DIY Compost tea aerator

in Hive Diy9 months ago

In last week's DIY post from Ligaya Garden, I mentioned a compost tea aerator. Well, here's the instructional on how to make one.

Of course, you can get away with just a bucket and a bit of hose, but we DIY folks are made of sterner stuff (aren't we?) and I like something a bit more permanent. Here's how to make one that you could back over in a car and it would still work!

The theory is that all the extra oxygen gives the bacteria and chemical reactions a kick and makes them more effective. Basically, you just hang a mesh bag of compost or worm castings in the water and bubble away, introducing oxygen and activating the microbes and biochemistry in the water.

Components & building the aerator

As usual, I was pretty flexible on the design, using what I had sitting around in the shed. You may see different options at your place.

First, we need a big container. Large enough to make a reasonable amount of brew. I chose a standard, 60L plastic garbage bin, available from all hardware stores.

Then, we need an air pump. I used my trusty (if rather old) 70L/min compressor. Thick aquarium hose and a couple of adaptors that I had laying around provided the means to get the air from the compressor to the bin.

The biggest choice was the choice of pipe size and layout, then the number and size of the holes that would allow the air out while mixing it with the liquid in a way that would allow for maximum aeration.

I chose 15mm PVC pipe (because it is the smallest rigid pipe I had) and the ‘crosshair’ design that you can see in the pics. I call that the ‘aeration bed’.

The fiddly bit was to get it all to fit flush with the bottom of the bin. That took a couple af disassemblies and recuts but was eventually done. I decided that the inlet should be through the side of the bin, then continued that pipe across to the middle of the bin to suspend the compost bag from. It just looked better that way.

A t-piece allowed a second run of pipe to allow the air down into the aeration bed and to act as a support for the cross piece and bag.

2mm holes were selected (because that’s the smallest drill bit l had that didn’t break). I placed 2 holes in each of the shorter sections, 3 in the longer. At this stage, I didn’t drill into the connecting pieces (tees and elbows) because they cost money!

It all came together over an hour or so. Not because it was difficult, but it took a while because I was fiddling with the design as I went along.

Test #1 was a good blow through the pipe via my mouth. That worked OK. The next went flawlessly to, so the compressor was attached and let loose. No problems there either.


With all of these DIY projects, there is more than one way to do them.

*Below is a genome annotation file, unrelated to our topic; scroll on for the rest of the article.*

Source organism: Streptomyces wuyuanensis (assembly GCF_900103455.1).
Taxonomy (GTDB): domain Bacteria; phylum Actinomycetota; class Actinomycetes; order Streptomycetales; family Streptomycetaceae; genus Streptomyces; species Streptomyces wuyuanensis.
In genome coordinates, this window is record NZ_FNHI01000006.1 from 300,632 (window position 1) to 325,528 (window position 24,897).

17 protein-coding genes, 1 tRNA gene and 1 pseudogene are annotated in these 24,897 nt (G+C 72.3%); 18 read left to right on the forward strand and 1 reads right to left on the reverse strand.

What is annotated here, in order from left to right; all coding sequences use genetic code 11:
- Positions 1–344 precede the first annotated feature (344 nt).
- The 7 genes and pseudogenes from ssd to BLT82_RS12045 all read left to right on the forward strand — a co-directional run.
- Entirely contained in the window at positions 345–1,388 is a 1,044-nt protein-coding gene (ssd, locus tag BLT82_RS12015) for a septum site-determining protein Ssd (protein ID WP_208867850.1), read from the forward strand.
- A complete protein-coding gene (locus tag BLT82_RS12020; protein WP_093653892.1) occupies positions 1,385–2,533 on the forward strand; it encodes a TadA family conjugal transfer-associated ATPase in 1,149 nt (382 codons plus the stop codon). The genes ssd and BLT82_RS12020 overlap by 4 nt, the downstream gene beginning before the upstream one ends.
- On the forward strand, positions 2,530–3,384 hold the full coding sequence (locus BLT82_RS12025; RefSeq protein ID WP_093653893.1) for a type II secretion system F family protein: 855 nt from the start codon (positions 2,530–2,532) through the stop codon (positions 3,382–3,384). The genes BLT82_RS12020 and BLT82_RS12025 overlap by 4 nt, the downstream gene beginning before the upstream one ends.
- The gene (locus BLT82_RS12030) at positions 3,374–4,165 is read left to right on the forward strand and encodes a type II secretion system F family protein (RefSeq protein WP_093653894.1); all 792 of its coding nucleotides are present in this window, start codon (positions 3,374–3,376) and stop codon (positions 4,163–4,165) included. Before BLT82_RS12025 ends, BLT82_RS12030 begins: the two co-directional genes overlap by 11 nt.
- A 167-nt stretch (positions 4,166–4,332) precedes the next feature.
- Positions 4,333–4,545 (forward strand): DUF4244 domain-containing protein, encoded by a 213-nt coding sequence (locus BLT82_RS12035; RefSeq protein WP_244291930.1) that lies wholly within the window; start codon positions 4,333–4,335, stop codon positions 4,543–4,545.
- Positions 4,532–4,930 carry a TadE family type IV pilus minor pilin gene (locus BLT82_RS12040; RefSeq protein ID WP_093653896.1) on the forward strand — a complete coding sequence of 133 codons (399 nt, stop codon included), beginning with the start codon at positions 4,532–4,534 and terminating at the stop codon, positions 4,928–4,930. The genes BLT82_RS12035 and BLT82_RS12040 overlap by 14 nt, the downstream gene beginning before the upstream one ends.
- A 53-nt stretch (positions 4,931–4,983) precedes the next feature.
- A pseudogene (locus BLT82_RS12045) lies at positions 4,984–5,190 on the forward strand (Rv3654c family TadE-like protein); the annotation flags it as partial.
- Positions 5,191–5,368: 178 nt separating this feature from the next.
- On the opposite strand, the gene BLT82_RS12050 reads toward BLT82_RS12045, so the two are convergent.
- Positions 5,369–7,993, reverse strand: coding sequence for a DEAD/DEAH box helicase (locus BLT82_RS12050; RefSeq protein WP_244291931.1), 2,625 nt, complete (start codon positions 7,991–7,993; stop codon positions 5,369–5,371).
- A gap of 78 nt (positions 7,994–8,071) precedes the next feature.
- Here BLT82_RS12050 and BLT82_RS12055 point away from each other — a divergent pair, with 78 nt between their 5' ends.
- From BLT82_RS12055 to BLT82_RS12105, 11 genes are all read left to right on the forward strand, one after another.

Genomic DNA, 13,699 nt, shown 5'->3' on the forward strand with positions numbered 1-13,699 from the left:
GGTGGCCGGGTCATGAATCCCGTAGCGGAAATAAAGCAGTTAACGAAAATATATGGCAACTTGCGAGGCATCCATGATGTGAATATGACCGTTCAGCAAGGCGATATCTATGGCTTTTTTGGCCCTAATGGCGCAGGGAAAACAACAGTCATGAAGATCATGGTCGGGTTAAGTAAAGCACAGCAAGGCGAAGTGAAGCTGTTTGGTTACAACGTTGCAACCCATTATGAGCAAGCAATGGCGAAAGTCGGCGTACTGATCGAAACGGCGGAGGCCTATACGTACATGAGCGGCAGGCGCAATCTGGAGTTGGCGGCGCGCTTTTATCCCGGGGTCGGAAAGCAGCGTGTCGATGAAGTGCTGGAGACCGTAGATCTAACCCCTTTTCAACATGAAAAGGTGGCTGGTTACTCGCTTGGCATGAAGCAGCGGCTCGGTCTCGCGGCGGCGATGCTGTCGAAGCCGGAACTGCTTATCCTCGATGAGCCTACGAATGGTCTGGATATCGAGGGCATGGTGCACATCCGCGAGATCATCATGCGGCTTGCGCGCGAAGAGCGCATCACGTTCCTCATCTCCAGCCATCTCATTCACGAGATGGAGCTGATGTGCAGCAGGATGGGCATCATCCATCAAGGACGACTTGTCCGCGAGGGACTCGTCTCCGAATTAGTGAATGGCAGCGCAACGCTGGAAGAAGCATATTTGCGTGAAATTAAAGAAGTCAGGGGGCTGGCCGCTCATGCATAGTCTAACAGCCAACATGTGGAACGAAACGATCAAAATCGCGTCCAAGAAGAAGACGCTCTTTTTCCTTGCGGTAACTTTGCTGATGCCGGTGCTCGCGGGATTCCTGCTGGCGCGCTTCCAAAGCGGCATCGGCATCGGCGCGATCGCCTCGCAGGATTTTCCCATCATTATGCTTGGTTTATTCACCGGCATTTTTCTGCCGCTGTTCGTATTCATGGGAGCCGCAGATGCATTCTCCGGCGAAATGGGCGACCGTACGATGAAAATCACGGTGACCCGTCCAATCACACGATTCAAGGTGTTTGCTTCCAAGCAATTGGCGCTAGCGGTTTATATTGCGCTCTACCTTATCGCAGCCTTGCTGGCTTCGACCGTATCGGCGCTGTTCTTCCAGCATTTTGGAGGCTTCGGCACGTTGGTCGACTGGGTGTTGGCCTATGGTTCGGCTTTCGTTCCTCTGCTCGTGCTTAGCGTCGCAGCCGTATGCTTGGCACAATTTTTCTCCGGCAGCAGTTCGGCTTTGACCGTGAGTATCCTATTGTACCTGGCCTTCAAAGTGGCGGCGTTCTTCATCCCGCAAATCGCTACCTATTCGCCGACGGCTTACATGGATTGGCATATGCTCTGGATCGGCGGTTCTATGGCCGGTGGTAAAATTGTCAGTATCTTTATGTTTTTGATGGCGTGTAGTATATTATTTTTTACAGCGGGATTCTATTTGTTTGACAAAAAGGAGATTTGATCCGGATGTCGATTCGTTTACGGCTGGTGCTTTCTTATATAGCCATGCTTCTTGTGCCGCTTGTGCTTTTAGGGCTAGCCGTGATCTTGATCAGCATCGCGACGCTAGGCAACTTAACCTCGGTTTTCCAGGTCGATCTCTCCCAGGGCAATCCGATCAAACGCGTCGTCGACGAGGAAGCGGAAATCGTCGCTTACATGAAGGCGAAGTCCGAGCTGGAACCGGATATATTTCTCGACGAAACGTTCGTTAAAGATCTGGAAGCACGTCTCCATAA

Make your holes as big as you want. The aertion doesn’t come so much from the microbes being in contact with the bubbles but from the time that they spend on the surface. The airflow is to bring them there.

You don’t need to use PVC pipe, 13 mm poly pipe will do the job equally well. You can get the cross shaped connectors locally in 13 mm but not in 19 mm or over. There are ‘structural PVC’ pieces available in some hardware stores. You can get all kinds of corners and crosses in these, they’re used in making frames and greenhouses but not every store stocks (or has even heard of) them.

For this one, you can do away with the central cross piece if you want and just run a loop of softer pipe about half way out from the centre. It’ll need a bit more pressure to give a good mix but will do the job.






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That’s very cool. Remind me of the ones I made. I have one that create a vortex too.

I've tried vortexes. Do You reckon they're effective?

Technically they are more effective, they have three points of oxygenation of water:

  1. The vortex
  2. The pipe where air bubbles up
  3. The water splashing on the surface when it exit the pipe and reach the container

Also because it twirls, there is minimal stagnation spot.

Here is an old video of mine showing this:

With an air filter, the main source of oxygen is the bubbles going up (and large bubbles don’t work as well as small bubbles like ones from air stones) and a bit on the surface. Also they have more stagnation spot at the bottom, below and around the pipes for example. That means there are potential for anaerobic spots.

But for home use I don’t think the difference is that important.

If you are into this, here is a very lengthy page of someone who has done a lot of experiment with a microscope and is also sharing plans of an efficient brewer. Worth reading everything or skipping parts that are too difficult. Might takes multiple reading sessions to finish haha:

nice setup. I've wondered about how to get a decent sized diy cone?

The cone is great but not necessary. The one I have is an old dock edge piling cap.

but it looks so cool!

I can imagine your whole garden is bubbling away like a chemistry lab. Garden potions brewing everywhere!

Definitely a mad scientist at heart